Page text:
Employers do not owe you a response to your application for a job. Just because you send a company a response to its job ad, you are not entitled to a response. The term ‘resume black hole’ refers to the frustration some people feel when they don’t get a response to a job application.
It would be really nice if people told you ‘no’ quickly. But, you know how hard it is to actually say ‘no.’ There is nothing pleasant about telling you that you didn’t get the job. Many employers believe there is a legal risk in telling you ‘no.’
The combination of fear of saying no and fear of making legal errors makes it hard to say ‘no’ to job applicants. You won’t hear back unless they want to know more about you. Even then, when it comes time to tell you ‘no,’ the fear of saying ‘no’ will prevail.
From the perspective of a recruiting department, your resume is just one point in a boatload of data. If they responded personally to each applicant who didn’t fit, that’s all they’d ever do. Can you imagine hiring a team of professional no-sayers? It would be awful to work there.
Picture a team of happy elves toiling in a recruiting workshop. “No, no, no, no, nada, nada no,” they’d be chanting. It would be a great place to hire two-year old children. Imagine the joyful giggles as they sang louder. “No, no, no, no, nada, nada no.”
Actual recruiters are not allowed to have that kind of fun. Instead, they are under heavy constant pressure to produce great candidates and get people hired. A recruiter’s annual performance review never measures ‘showing good manners with job applicants.’
What matters most to a working recruiter is filling the job. The time, energy and feelings of a person looking for a job are unimportant. That only changes when a person becomes necessary for the individual recruiters’ success.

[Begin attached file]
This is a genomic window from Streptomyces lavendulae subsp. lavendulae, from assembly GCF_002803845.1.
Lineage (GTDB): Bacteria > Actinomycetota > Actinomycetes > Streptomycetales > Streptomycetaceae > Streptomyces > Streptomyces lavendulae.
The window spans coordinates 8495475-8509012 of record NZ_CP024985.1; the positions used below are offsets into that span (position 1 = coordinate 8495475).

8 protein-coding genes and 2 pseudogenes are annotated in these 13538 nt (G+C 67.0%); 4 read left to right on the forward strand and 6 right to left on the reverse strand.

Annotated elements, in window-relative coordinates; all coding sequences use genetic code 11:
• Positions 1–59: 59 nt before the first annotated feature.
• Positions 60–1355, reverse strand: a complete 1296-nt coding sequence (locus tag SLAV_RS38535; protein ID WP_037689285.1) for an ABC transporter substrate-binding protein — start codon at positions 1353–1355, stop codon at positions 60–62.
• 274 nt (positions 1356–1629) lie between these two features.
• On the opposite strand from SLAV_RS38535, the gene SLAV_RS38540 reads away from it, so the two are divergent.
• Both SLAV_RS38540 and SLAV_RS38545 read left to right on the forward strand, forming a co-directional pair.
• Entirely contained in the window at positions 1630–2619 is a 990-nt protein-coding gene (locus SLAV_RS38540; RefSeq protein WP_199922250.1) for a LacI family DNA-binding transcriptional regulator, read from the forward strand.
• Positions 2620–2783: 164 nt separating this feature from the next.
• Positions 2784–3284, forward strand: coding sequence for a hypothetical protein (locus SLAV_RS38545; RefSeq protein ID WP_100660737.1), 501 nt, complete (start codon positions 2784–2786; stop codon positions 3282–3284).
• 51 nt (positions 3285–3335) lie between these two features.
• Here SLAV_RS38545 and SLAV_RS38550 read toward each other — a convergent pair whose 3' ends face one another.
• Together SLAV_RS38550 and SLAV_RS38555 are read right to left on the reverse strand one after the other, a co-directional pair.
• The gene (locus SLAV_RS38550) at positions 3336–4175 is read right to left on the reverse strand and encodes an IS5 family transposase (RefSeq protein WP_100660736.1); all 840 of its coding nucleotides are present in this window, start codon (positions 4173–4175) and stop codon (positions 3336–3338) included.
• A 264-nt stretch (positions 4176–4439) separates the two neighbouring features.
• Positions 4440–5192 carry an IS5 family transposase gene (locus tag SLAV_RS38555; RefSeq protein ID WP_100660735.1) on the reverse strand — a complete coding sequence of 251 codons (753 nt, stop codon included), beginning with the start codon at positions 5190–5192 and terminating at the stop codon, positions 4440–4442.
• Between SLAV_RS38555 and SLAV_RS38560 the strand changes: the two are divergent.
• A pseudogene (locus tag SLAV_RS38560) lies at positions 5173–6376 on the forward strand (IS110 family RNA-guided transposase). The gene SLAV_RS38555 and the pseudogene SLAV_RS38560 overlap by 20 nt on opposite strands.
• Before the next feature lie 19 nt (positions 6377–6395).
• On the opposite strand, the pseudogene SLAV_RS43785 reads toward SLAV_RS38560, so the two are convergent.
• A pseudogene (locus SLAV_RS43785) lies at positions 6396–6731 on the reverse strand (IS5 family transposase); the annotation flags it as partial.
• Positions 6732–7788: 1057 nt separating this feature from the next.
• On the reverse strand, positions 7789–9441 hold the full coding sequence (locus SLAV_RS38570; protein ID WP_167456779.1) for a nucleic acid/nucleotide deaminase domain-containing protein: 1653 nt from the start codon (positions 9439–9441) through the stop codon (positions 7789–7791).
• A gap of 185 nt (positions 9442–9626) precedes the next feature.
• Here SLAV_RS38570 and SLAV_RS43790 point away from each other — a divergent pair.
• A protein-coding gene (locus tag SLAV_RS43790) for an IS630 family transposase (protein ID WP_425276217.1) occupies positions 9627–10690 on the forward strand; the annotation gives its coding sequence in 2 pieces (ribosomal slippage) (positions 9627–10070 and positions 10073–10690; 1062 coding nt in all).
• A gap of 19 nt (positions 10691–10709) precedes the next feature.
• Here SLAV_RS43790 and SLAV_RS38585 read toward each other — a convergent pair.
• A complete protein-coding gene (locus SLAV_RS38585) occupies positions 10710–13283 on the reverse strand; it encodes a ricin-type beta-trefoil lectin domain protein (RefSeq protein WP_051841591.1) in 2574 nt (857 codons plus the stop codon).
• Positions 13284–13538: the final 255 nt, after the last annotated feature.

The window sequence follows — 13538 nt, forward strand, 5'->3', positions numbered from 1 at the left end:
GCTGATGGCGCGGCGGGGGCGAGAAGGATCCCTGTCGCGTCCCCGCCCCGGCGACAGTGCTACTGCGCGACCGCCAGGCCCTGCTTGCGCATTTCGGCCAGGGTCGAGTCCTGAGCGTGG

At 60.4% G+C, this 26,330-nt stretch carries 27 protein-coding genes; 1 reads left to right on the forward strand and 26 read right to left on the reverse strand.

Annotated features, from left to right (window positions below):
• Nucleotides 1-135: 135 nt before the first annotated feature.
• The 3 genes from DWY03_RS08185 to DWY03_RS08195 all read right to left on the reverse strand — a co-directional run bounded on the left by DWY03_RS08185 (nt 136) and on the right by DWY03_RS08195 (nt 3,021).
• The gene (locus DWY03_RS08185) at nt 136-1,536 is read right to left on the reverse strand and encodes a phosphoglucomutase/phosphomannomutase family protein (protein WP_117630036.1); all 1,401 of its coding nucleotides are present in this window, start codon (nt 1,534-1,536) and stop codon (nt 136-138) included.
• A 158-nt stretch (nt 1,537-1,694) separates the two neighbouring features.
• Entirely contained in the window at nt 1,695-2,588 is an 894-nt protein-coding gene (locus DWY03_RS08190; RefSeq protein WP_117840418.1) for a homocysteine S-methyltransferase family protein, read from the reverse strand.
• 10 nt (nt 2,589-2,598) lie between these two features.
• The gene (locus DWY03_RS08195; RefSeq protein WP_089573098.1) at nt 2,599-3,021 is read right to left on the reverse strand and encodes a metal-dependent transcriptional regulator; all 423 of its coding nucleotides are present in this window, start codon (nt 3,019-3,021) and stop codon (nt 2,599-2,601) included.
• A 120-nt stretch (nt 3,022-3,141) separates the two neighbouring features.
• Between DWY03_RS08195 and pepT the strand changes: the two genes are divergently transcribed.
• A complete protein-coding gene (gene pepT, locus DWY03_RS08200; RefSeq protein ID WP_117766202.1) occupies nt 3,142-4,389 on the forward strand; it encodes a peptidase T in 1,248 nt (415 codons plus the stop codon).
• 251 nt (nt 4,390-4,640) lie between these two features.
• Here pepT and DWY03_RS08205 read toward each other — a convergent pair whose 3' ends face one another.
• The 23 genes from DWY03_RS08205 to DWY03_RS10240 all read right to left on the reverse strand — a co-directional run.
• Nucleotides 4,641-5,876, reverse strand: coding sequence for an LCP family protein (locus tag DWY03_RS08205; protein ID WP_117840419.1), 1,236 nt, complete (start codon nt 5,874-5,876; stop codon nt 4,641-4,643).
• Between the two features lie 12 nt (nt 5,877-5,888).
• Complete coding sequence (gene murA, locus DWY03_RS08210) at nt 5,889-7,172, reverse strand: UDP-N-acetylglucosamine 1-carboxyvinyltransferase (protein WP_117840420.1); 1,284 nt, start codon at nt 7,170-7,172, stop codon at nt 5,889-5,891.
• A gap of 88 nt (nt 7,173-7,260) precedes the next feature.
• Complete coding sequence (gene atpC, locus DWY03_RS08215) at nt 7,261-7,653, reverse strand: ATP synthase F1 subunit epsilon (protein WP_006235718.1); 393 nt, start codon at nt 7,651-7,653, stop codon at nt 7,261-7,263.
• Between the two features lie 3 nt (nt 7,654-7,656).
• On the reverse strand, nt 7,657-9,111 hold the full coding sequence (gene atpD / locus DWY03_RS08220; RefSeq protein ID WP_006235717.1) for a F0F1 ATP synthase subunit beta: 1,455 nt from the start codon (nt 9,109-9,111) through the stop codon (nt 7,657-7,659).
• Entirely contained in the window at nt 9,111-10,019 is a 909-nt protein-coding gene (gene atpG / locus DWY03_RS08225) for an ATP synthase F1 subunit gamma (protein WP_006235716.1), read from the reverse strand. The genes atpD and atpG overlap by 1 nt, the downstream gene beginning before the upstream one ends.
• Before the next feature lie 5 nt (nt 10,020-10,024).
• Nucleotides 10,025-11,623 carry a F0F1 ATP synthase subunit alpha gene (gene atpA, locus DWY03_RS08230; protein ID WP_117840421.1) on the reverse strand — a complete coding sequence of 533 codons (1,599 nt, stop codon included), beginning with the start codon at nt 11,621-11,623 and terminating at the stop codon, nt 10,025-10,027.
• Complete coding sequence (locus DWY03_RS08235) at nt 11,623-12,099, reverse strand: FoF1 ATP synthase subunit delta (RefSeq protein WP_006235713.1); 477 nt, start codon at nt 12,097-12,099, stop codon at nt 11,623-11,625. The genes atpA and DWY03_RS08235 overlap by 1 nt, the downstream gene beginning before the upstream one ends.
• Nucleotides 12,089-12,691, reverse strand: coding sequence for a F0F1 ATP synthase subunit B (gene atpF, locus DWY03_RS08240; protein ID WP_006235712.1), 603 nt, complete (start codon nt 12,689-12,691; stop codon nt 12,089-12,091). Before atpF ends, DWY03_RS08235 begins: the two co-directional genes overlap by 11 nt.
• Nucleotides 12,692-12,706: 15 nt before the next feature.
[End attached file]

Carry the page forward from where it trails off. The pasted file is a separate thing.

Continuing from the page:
Rejection is a Big Part of the Experience: Balance Your Energy Accordingly
You will be treated well for as long as you are a viable contender to the recruiter working the file. No more, no less. Recruiters who excel move through relationships pretty quickly. They can’t afford a lot of vulnerability or intimacy. They don’t make friends with people who apply for jobs.
It doesn’t pay to believe that you will be treated as other than a commodity. Anything but ‘yes,’ stated or unstated, can feel like a rejection. Allowing your hope and optimism to be damaged when you are rejected is a mistake that you can correct.
If you are looking for work, whether or not you are currently employed, rejection is a big part of the experience. For every job they fill, recruiters reject hundreds of applicants after a six-second resume review. If you apply for a job, no matter how much you want it, the odds are quite high (over 99%) that you won’t get it.
Never give more than 20% of your job-hunting efforts to applying for jobs online. The resume black hole exists when people respond to ads on job boards or a company’s employment page. Think of this 20% of your efforts as you were buying lottery tickets. It’s a mistake to plan on winning the lottery. It’s a mistake to plan on getting a response to a job ad.
Most jobs are found through networking. Taking the time to think hard about what you want makes you a better networker. Many people delight in helping someone who asks for help and knows what they are after. Make sure to always give more value than you get.
Job-hunting is a disorienting, ego-deflating exercise. Employers do not owe you a response to your application for a job. Just because you send a reply to a company’s job ad, you are not entitled to a response.
Begin there. Good luck.
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